Sunday, May 27, 2018

Small Crimes 2018 pt. 2

Lowlife - Ryan Prows - If Robert Altman's Shortcuts were based on intersecting short stories by Matthew McBride rather than Raymond Carver it might resemble this multi-focal piece of absurdist crime fiction. The narrative strands that twist into a shared climax involve human trafficking, black market organ transplants, dirty cops, ruthless gangsters, ex-cons, bad parenting and a luchador bagman who suffers from small-man complex induced rage blackouts. The cast are mostly great with Nicki Micheaux and Ricardo Adam Zarate on the tier just below the standout performance of Mark Burnham whose Teddy 'Bear' Haynes is a monster terrifying and hilarious in equal measure. A couple minor quibbles probably keep it out of the year's best running, but it's a definite runner up with Prows landing squarely in the sign-me-up-for-whatever's-next camp.

Manhunt - John Woo - This plays so much like a hack homage to Woo's catalog with in-jokes (doves!) and call-backs to his previous films that I was surprised to learn it was actually a remake of Jun'ya Satô's 1976 film (both are based on the novel by Jukô Nishimura). Un-inspired convoluted story lines take precedent over inspired convoluted action set pieces, though a couple very brief bits of mayhem keep it from being an utter turd. This does not bode well for his announced remake of The Killer, but I'm sure I'll see that too.

Mute - Duncan Jones - Alexander Skarsgård plays Leo, a bartender looking for his disappeared girlfriend (Seyneb Saleh) in this half-dazzling, half-chintzy futuristic Berlin. Leo's titular condition is the result of a childhood accident which his parents' anti-technology religious views kept him from having treated via an operation that could have restored his powers of speech. Adult Leo works in a sleazy nightclub and lives amongst the digital detritus of the city, and while he appears to have abandoned his religious upbringing he has not exactly embraced modernity. Amish among The Jetsons is kind of an intriguing premise, but it's not really explored. Instead we go to Paul Rudd's AWOL American marine medic staying off the grid and paying off the mob by performing the odd surgery or by torturing somebody who needs it. Rudd's also looking out for a girl - his daughter whom he leaves in the care of the prostitutes of a brothel run by his gangster employer while daddy goes to work. These disparate story lines criss and cross in a tantalizing manner, but the bad man with the power to heal and the good man in need of an operation never get together in the way you might expect them to. Jones made an impression with his modestly ambitious debut, Moon, and followed that up with the high-concept, mass-appeal thriller The Source Code, but the precision of those two films is nowhere to be found in this glorious mess of a science fiction crime flick. It's unfocused, half-baked and going in two or three too many directions to be satisfying. It's not good, but I was not bored. I was confounded and frustrated, but only because I was at first intrigued and titillated. As poor or non-existent as many of the payoffs are, I have to acknowledge that I'd had expectations in the first place. Not as scattered as Richard Kelly's Southland Tales, but that's not a bad comparison because I'm sure I'll be thinking about it and probably revisiting it in bits and pieces, if not as a whole, in the distant future, the year 2000.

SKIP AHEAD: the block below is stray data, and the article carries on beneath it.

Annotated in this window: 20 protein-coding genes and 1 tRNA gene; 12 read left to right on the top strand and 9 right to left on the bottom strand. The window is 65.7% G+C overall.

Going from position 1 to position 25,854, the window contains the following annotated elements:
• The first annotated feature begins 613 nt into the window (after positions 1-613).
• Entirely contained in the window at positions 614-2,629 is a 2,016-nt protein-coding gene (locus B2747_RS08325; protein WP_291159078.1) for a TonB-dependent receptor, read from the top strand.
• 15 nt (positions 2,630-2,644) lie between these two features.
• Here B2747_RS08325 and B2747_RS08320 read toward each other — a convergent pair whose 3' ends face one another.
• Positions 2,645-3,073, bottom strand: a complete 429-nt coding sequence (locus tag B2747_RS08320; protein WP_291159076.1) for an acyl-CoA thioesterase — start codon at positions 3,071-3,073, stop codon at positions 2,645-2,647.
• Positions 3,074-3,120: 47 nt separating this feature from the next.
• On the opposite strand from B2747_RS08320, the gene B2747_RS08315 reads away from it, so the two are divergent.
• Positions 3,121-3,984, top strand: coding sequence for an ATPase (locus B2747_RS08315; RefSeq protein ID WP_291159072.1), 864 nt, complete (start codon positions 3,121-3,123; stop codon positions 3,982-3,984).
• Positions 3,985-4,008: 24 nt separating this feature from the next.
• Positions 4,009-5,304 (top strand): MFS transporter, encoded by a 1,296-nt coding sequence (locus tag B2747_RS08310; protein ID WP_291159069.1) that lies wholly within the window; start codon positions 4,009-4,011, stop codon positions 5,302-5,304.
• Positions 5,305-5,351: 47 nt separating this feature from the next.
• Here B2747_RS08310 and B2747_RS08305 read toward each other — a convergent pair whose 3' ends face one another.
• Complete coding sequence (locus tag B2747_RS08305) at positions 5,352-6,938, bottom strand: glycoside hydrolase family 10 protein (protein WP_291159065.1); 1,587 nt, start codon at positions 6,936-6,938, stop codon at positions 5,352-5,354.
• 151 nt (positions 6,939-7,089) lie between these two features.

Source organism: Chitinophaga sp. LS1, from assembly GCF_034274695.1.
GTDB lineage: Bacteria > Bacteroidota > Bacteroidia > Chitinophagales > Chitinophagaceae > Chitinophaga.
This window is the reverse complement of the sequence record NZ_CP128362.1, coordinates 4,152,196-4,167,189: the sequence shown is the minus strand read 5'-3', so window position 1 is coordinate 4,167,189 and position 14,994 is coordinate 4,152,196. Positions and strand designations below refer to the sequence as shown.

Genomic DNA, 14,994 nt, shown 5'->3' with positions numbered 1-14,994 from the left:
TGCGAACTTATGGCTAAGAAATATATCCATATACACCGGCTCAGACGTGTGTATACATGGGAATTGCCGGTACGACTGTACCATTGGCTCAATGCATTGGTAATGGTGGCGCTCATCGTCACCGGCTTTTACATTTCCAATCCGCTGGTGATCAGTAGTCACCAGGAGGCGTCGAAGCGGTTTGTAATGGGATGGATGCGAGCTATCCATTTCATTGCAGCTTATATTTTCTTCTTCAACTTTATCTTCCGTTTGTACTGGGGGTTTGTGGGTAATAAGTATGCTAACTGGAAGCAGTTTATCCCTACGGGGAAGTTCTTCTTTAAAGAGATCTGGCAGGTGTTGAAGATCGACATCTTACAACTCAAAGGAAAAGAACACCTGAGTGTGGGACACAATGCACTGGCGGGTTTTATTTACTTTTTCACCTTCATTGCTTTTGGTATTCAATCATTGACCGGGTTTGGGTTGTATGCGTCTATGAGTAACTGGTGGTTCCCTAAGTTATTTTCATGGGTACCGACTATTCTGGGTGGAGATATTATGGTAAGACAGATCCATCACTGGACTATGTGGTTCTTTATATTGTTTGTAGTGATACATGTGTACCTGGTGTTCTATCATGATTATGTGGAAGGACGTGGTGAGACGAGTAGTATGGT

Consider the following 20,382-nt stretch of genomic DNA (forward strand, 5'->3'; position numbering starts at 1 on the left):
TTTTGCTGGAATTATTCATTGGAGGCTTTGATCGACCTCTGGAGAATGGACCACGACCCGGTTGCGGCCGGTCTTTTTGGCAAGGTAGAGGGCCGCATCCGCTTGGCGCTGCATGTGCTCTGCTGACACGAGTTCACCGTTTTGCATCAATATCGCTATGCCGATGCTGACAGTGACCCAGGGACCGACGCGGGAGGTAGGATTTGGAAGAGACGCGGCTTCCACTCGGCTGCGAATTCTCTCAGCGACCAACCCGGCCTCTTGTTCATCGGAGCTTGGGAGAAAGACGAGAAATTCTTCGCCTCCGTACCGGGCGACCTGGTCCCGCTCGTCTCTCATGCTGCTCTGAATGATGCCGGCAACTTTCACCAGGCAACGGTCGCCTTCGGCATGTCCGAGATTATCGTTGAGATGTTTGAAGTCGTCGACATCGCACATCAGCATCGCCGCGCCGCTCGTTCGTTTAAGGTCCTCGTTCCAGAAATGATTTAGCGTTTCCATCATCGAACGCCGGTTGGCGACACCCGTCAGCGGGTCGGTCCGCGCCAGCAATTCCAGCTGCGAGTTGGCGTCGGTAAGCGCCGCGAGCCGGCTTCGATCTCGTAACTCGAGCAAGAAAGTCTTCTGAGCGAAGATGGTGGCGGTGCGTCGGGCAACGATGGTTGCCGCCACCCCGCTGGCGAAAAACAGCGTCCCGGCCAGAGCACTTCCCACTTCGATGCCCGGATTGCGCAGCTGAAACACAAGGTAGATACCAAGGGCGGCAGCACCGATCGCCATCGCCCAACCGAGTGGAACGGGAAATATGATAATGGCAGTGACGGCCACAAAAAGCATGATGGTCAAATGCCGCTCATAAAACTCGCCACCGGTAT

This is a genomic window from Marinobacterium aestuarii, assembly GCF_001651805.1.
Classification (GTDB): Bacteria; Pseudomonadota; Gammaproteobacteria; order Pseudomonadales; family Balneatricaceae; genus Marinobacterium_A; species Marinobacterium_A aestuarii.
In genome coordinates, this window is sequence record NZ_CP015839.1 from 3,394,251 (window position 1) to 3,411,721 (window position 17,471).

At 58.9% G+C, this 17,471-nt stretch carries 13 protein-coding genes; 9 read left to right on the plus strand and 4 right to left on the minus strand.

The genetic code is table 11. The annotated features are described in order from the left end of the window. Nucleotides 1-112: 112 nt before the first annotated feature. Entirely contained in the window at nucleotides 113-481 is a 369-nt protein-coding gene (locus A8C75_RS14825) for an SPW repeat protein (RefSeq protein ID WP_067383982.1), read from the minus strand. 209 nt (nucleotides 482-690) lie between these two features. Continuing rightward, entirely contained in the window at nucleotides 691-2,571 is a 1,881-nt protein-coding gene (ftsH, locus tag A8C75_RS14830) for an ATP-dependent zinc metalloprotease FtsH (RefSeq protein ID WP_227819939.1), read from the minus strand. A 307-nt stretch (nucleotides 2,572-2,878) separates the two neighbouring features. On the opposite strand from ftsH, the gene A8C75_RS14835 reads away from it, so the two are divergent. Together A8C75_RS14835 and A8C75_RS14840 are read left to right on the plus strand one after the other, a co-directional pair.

The Outsider - Martin Zandvliet - Jared Leto plays an American G.I. in a Japanese prison who befriends his cell mate by playing a key role in his escape plan. When the gaijin gets out he finds his friend, a high ranking member of a yakuza gang, in his debt. What follows is pretty standard gangster shit, which I'm down for always, set apart by its uh, setting - occupied Japan. Looks good, has violence, sex and cool suits, but is about as filling as half a yawn. Kills a couple hours and like that (poof) it's gone.